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It may not look special, but this shell is actually running within GNU Screen. Press Ctrl-a and then d to detach from Screen. You’ll be back to the normal terminal.

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To reattach to screen, run the screen -r command. You’ll be back to the same terminal as before.

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There’s a lot more you can do with screen. For example, create a new “window” (terminal) in screen by pressing Ctrl-a, then c. Once you have multiple windows, press Ctrl-a twice to switch between them. You can also press Ctrl-a, then to see a list of windows.

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Select a window in the list and press Enter to switch to it.


We’ve previously written about using GNU Screen and gone over using Byobu, which enhances GNU Screen.

Chris Hoffman is a technology writer and all-around computer geek. He's as at home using the Linux terminal as he is digging into the Windows registry. Connect with him on Google+.

  • Published 04/16/12

Comments (10)

  1. rocky

    Good to know about the How to Multitask in the Linux Terminal: 3 Ways to Use Multiple Shells at Once

  2. mnicky

    And what about tmux?

  3. arukaen

    or terminator

  4. joker belmont

    How do you capture screen from bash?

  5. oktboer

    yep, don’t forget about terminator and byobu (pimped screen), both my favorites.

  6. Dorian Patterson

    Tmux is a superior terminal multiplexer than screen. If you can use tmux, don’t use screen. If you can use terminator though, use that instead.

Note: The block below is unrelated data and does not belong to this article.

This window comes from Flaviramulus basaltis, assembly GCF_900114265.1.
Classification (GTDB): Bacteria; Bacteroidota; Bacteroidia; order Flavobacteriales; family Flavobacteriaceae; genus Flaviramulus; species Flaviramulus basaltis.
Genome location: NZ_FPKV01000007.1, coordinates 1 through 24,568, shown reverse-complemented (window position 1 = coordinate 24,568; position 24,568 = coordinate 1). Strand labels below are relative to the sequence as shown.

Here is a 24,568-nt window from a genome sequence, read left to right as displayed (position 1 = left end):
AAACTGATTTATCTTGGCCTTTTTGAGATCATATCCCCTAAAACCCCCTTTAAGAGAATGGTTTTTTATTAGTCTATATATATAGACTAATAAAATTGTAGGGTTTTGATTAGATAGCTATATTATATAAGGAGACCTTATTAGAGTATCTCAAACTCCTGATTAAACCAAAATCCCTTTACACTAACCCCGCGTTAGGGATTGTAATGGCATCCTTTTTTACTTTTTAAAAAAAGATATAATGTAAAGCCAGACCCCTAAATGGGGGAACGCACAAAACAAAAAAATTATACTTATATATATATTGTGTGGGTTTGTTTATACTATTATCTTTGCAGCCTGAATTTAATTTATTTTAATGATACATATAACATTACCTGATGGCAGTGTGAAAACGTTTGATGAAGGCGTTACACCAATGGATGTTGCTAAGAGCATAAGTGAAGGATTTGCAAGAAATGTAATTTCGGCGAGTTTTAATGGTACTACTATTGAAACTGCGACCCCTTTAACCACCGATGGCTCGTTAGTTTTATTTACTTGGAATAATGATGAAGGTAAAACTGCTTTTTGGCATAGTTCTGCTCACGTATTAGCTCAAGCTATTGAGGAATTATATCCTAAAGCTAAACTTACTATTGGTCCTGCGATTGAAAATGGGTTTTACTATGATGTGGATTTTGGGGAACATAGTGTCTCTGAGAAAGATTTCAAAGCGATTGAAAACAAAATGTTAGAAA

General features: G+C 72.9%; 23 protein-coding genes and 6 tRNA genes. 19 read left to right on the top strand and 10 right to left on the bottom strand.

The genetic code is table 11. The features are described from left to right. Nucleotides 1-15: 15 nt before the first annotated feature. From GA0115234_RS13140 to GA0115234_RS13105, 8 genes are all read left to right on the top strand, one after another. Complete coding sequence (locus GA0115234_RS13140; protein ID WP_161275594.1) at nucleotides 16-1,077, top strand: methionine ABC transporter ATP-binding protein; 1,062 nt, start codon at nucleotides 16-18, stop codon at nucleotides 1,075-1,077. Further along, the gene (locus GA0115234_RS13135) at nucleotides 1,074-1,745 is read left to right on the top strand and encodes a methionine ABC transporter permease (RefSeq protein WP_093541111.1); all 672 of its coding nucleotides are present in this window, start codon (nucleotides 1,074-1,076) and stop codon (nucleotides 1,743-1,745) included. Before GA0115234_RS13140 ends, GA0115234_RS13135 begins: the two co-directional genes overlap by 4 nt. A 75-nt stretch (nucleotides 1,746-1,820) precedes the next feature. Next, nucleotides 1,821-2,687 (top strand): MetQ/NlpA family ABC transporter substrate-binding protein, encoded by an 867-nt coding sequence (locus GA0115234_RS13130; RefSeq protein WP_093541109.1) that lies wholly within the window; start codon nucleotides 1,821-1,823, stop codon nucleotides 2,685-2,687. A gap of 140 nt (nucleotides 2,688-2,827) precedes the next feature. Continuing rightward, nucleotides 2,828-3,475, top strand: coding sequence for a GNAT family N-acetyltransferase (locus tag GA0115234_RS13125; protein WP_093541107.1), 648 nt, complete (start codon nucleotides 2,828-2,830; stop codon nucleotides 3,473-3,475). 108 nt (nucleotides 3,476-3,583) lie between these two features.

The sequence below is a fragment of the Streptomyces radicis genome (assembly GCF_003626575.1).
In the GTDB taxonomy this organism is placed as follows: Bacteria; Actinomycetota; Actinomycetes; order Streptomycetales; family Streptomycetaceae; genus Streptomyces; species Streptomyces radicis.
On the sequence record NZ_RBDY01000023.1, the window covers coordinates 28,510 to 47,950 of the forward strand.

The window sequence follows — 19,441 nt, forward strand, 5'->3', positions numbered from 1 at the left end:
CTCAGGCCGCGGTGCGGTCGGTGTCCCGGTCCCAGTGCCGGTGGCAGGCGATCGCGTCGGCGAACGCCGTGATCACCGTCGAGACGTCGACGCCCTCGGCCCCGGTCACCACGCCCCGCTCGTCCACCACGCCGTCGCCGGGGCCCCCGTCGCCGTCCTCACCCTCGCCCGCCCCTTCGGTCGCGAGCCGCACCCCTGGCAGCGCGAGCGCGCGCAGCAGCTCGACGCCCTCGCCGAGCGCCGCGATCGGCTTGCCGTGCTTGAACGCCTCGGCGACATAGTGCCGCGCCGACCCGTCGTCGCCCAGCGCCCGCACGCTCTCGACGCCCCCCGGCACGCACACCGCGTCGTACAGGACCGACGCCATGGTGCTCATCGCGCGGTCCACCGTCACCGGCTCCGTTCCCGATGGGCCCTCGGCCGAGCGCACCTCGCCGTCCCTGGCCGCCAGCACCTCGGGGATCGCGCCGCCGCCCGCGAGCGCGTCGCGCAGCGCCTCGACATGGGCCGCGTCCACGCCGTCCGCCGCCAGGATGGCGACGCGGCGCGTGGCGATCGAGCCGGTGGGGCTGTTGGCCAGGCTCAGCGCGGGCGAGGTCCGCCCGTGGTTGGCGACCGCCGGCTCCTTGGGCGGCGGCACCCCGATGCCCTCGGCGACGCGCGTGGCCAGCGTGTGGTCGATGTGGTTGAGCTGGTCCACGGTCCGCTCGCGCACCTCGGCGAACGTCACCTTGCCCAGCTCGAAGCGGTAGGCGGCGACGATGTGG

7. gtcodave

    regarding previous comments…

    tmux has incompatibility issues, or did you not know?
    terminator, whilst an interesting option for people who like windows. style desktop environments, isn’t a great option for people who like tiling window managers or headless servers.

    so for those of you hunting, screen is great and widely available, other wise the less flexible bash :)

    glhf

  8. Trae

    Am I right in saying that if you use Bash Job Control, even running something in the background, everything ends when that bash session closes?

    In other words, if you ssh’d into a server, ran “nano &” then disconnected from your ssh session, nano would end as well? Screen allows you to multitask without the fear of loosing long processes (rsync?) if you get disconnected.

  9. Sudo Bash

    @Trae
    The best way to make sure that background jobs are not killed is by closing the terminal is by typing the command ‘disown.’ The commands take all of the processes listed under the terminals jobs and disassociates them with the terminal.This is useful when you want to start an application with the terminal.

    Some other tips:

    Typing just ‘%’ will default to the last started job
    If you want to kill a misbehaving background job, type kill % or just kill % to kill the last started job
    If you forget to put a job in the background you can still do it without restarting it. Stop it and use the bg command to put it in the background. example:
    $firefox
    ^Z
    $bg

    If you stop a job with ^Z you can continue it in the foreground by typing ‘fg’.

  10. scottreddy

    hi everyone how do you clean up the system and finding out how to run more monitors with the system i have 3 of them but only the one one the motherboard is working thank you